I have been very naughty in the last couple of months, and being on uni holidays, (and school holidays), have neglected to check/update this blog for far too long! So imagine my surprise, when I get notified of a post which says that Katrina from ‘Teaching and Learning in the Primary Classroom’ had nominated little old me for a Liebster Award!
Thankyou so much Katrina! Considering that I had assumed no one was reading my random ramblings, it came with both surprise and a secret little feeling of pride for my little blog. Anyone who would like to know what a Liebster award is should go check out Katrina’s 2 posts on the subject, she does an excellent job of explaining it, which I won’t attempt to duplicate.
There are some rules which go along with a nomination. They are:
1. Thank the person who nominated you and link back to their blog 2. Answer the 10 questions sent to you as part of the nomination. 3. Nominate 10 blogs with 300 followers or less. 4. Give your nominees 10 questions to answer. **5: You can’t nominate the blogger that nominated you!
I seem to have taken care of rule number one. Now onto rule 2, answering the questions…
1) Why did you start your blog?
I started my blog as a means of recording, and sorting my ideas around teaching, the profession I was entering, the workplace, and anything else I could think of. My friends (most of whom have picked professions other than teaching) were sick of hearing my views and philosophies on teaching and learning, so I vowed to find an audience who wanted to hear about it. At the same time, I know being a pre-service teacher can be a little lonely sometimes, and Its nice to have some validation that there are others who are in the same boat as you, and are thinking the same thing.
2) At what point did you decide to become a teacher?
I would love to answer this question by saying that I have always wanted to be a teacher, but that simply would not be true. I spent the first 12 or so years of my life dead-set on being a secretary. I had decided this was a glamorous job. It wasnt until a teacher early on in highschool explained to be that I had the intelligence to be whatever I wanted, that I settled on wanting to become a psychologist. I love the brain, Its quirks and I love learning how it works.
The problem with this plan was that I did not get into a bachelor of psychology after school (I proved my year 7 teacher wrong didnt I haha). I settled instead, on completing a double degree in psychology and teaching (which had a lower entrance score, crazily enough). I havent looked back since.
3) What is one of your talents?
Hmmm, I can eat a whole block of chocolate in one sitting?
In all seriousness, I feel my talent is organisation. I love organising, streamlining, colour-coding, sorting, and anything that may involve coloured baskets, post-its and stationary!
4) Did/Do you have a favourite teacher? What were they like?
I had a LOT of teachers, owing to the fact I attended quite a few different primary schools. I can’t say I have one particular teacher in mind, although they all shared common traits: an affinity and respect for their students, a sense of humor, and the ability to demand respect from their students whilst still maintaining a balanced, non-authoritarian classroom. Seems impossible I know.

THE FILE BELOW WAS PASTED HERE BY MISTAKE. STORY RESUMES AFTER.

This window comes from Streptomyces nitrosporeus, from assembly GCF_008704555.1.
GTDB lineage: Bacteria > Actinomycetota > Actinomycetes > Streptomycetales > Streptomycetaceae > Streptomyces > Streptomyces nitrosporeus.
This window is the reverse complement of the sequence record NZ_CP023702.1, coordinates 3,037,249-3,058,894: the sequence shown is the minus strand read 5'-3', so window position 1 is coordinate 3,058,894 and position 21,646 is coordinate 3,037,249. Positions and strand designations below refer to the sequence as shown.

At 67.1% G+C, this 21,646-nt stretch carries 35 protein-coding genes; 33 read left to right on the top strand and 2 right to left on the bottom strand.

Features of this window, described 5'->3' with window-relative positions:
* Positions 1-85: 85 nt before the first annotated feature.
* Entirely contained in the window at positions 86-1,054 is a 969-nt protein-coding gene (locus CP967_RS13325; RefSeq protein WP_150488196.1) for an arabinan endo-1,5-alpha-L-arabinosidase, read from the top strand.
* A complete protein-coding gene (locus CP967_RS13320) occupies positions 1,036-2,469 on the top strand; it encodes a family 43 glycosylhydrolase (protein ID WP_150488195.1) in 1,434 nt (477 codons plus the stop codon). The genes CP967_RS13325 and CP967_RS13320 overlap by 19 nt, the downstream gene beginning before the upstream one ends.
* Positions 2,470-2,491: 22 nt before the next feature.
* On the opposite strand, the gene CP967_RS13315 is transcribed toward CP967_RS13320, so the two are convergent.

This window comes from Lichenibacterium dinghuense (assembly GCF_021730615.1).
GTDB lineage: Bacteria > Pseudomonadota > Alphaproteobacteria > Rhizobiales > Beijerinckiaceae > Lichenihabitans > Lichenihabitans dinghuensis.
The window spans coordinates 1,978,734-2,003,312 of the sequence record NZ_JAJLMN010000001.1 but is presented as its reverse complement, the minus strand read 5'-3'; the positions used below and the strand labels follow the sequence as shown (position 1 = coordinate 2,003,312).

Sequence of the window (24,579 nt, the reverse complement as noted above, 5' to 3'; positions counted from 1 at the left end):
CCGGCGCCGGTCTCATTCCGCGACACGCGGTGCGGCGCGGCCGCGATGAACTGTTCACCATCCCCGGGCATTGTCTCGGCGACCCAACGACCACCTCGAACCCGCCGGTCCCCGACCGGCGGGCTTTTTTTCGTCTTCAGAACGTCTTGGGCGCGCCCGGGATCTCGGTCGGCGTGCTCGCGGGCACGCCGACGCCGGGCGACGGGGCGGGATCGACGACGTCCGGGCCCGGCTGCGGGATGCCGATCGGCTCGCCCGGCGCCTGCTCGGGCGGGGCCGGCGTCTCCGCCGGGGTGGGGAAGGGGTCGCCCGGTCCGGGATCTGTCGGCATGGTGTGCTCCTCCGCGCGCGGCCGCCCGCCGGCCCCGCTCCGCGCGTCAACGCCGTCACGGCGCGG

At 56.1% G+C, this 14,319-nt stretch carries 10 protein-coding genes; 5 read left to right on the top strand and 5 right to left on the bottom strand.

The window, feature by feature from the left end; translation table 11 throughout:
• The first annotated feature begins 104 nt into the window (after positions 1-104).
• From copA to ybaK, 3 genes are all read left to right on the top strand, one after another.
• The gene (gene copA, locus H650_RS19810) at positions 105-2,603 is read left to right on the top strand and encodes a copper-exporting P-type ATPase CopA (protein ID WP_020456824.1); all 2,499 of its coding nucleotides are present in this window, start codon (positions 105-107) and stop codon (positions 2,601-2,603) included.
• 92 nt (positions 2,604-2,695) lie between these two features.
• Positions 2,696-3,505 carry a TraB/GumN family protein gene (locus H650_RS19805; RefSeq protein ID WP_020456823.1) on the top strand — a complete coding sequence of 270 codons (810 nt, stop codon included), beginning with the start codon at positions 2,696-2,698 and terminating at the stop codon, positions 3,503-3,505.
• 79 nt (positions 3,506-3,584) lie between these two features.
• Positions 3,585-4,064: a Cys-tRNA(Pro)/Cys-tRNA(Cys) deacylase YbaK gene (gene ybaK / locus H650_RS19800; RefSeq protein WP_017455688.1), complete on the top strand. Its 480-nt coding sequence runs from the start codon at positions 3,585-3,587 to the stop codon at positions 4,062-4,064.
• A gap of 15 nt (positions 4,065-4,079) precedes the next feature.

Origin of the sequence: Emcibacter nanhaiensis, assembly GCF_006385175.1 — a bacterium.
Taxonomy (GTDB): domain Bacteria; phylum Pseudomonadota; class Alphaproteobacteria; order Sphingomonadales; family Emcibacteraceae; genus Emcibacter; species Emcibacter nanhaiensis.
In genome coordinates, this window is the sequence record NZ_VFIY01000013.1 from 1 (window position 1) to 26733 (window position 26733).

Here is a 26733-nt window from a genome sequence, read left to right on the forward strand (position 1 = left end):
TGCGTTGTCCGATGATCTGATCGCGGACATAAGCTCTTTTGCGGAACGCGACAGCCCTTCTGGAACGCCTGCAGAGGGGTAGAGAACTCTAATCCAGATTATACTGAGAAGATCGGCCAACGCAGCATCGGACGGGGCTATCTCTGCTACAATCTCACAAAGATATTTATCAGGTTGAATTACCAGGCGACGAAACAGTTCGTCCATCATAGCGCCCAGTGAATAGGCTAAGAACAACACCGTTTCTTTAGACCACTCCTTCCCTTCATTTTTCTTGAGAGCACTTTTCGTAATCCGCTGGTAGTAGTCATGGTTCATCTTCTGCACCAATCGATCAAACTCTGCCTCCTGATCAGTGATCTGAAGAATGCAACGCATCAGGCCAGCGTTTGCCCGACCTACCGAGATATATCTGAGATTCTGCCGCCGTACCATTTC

5) What is your best memory of school? (Can be either past or present)
If Im honest, I didn’t particularly enjoy school. I know what you’re thinking; why make it my profession? I hated all aspects of socialising (yes I have ASD tendencies, a post for another time). I however really liked the idea that I could gain knowledge, that it was something almost tangible and always accessible for me. I guess learning is my best memory then?
6) If the sky’s the limit, what would you like to do next?
Assuming no monetary limit either, I would love to open a school for special needs in an underserviced (perhaps low SES) area, and work on improving community awareness of people with disabilities. Although I feel the majority of Australia ( I cant speak for other countries) have grown tremendously in their support and general mindset over people who have different abilities, there are still areas where there is work to be done.
7) What is a piece of advice you would like to share?
Rome wasn’t built in a day. You cant become the most amazing teacher in a day. Your students won’t learn everything in a day. You cant change an entire behavioural problem in a day. But days turn into weeks, weeks turn into months and months turn into a school year. Just keep swimming.
8) If you have some spare time, what do you do?
Read, watch youtube videos, plan holidays, pick through pintrest. (I really am from the IT generation, notice none of my hobbies include contact with the outside world?)
9) How do you see yourself: planner or spontaneous?
I am most definitely a planner. Now and always.
10. By this time, next year, where do you hope to be? What do you want to have accomplished?
By this time next year, I hope to be finished university, have a permanent/semipermanent job in the education world, and be working towards my special education accreditation.